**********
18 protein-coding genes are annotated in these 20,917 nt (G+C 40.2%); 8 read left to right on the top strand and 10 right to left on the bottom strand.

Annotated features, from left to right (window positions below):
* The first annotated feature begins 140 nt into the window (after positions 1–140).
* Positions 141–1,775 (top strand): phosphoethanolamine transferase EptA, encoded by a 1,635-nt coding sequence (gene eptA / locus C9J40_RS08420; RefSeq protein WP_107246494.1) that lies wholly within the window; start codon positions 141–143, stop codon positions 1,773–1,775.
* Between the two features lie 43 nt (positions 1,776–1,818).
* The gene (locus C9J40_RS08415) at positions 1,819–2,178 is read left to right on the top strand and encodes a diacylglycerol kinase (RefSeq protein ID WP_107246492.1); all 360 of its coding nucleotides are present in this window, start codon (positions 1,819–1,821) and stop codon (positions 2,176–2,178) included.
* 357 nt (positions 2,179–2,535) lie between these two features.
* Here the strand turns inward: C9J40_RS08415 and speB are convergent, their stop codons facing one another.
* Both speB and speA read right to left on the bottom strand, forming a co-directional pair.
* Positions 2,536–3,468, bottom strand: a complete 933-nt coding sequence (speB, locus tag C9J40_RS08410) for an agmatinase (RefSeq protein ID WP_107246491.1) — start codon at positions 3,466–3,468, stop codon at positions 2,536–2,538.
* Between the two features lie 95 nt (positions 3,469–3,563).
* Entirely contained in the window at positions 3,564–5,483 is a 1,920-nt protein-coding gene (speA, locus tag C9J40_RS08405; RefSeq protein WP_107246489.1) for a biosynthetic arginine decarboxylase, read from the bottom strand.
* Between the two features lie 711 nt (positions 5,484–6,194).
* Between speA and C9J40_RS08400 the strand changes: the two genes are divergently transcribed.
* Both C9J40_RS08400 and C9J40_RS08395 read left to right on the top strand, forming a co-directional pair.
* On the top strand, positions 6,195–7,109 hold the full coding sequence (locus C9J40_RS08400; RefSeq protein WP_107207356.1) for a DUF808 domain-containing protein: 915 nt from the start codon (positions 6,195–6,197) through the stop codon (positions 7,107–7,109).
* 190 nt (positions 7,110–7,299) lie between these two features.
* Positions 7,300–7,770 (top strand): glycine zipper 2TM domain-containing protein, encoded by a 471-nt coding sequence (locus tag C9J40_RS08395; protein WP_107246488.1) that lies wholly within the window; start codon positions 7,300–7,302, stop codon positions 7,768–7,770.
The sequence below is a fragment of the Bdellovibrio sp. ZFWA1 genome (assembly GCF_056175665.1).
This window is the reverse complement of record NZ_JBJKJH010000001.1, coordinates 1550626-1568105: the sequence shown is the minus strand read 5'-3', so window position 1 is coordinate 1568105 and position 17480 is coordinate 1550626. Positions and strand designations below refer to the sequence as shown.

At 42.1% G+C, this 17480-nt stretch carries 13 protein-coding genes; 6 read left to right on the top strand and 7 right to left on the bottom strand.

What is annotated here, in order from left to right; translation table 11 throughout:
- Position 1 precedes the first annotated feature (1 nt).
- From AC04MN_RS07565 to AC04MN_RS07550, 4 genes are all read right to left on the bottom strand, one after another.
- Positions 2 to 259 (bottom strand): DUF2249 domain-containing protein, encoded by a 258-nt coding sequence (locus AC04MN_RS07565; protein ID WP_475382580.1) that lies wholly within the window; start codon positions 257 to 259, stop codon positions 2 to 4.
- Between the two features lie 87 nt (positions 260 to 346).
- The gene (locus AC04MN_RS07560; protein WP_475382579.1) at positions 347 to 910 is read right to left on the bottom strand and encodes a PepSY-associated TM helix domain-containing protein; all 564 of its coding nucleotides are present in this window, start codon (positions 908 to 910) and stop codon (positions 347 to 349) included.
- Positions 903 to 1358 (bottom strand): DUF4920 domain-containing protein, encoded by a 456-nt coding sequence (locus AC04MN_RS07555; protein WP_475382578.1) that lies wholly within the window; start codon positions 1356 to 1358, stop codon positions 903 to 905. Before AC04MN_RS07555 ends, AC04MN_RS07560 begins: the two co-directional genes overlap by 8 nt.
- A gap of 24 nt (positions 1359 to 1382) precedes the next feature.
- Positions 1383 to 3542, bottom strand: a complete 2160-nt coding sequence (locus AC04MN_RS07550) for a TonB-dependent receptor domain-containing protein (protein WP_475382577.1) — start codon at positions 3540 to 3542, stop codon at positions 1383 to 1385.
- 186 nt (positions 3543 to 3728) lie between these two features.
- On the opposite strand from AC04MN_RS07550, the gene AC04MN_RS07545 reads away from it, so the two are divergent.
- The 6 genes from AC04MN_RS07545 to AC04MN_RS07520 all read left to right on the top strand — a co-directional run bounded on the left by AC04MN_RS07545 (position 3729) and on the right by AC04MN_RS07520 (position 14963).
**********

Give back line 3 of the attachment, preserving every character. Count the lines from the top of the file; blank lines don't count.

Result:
* The first annotated feature begins 140 nt into the window (after positions 1–140).